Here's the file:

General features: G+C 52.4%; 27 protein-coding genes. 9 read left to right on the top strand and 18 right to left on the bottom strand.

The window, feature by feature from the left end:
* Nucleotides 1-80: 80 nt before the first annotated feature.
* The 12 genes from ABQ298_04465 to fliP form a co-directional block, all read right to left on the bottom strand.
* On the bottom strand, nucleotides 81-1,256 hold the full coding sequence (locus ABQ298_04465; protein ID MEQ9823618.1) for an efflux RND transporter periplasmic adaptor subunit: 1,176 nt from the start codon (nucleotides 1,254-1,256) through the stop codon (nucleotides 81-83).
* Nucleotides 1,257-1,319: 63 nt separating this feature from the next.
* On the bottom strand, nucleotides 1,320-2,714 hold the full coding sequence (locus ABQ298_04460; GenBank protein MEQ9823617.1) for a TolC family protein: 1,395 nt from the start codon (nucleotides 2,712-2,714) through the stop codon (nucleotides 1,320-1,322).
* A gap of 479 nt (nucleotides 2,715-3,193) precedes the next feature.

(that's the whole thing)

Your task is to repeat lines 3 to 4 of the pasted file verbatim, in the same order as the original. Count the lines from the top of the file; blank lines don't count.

* Nucleotides 1-80: 80 nt before the first annotated feature.
* The 12 genes from ABQ298_04465 to fliP form a co-directional block, all read right to left on the bottom strand.